Well, this is getting boring and no place. Since I have built up about eight 13-B engines for racing and still have the parts to look at, the Wankel has three intake phases for each rotation of the rotor. Three working chambers remember on each rotor, one compression event per chamber per one rotation of the rotor.
In fact, drop it because I refuse to answer you any more. You don't know what you are talking about.
Re: screw expander?
April 11, 2015 04:36PM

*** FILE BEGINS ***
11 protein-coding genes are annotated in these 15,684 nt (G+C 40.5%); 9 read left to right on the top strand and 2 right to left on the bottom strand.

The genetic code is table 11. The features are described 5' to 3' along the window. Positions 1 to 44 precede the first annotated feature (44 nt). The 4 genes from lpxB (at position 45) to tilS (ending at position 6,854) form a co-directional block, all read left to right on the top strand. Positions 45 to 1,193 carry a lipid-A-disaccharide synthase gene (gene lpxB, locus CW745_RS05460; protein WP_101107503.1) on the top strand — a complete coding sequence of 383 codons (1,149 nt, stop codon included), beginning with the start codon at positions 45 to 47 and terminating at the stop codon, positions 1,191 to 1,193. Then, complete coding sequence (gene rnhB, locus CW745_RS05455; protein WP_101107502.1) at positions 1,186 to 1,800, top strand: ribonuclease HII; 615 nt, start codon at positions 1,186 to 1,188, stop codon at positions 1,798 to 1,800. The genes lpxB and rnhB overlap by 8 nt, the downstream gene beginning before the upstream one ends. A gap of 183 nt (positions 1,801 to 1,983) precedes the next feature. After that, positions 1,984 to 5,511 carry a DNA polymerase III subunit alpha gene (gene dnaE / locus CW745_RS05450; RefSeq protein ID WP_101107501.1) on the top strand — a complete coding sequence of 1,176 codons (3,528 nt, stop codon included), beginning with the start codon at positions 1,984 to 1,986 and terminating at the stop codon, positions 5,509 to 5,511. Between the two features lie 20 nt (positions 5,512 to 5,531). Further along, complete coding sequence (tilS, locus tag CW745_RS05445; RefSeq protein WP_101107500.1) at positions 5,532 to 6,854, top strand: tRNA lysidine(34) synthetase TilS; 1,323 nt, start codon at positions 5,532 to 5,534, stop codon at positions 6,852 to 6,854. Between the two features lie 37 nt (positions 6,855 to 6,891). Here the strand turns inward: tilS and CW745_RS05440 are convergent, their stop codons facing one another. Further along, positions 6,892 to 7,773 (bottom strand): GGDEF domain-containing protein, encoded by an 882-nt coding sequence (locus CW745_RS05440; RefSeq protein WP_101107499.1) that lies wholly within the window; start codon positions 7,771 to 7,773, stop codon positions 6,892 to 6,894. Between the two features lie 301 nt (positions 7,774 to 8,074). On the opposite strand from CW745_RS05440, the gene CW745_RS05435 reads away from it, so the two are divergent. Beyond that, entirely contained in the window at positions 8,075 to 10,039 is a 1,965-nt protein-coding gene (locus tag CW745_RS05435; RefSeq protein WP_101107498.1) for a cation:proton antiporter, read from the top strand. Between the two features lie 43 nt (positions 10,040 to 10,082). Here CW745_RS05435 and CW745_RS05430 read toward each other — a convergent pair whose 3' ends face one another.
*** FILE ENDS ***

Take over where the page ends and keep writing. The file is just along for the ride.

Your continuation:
No Jim, if you indexed one of the lobes of the rotor you would see what im talking about.

Quote from my animation link.

"The rotary motion is transferred to the drive shaft by an eccentric wheel (illustrated in blue) that rides in a matching bearing in the rotor. The drive shaft rotates once during every power stroke instead of twice as in the Otto cycle.

The Wankel promised higher power output with fewer moving parts than the Otto cycle engine; however, technical difficulties interfered with widespread adoption. In spite of valiant efforts by Mazda, the four stroke engine remains much more popular."

I do know what im talking about you are just an old coot. smiling smiley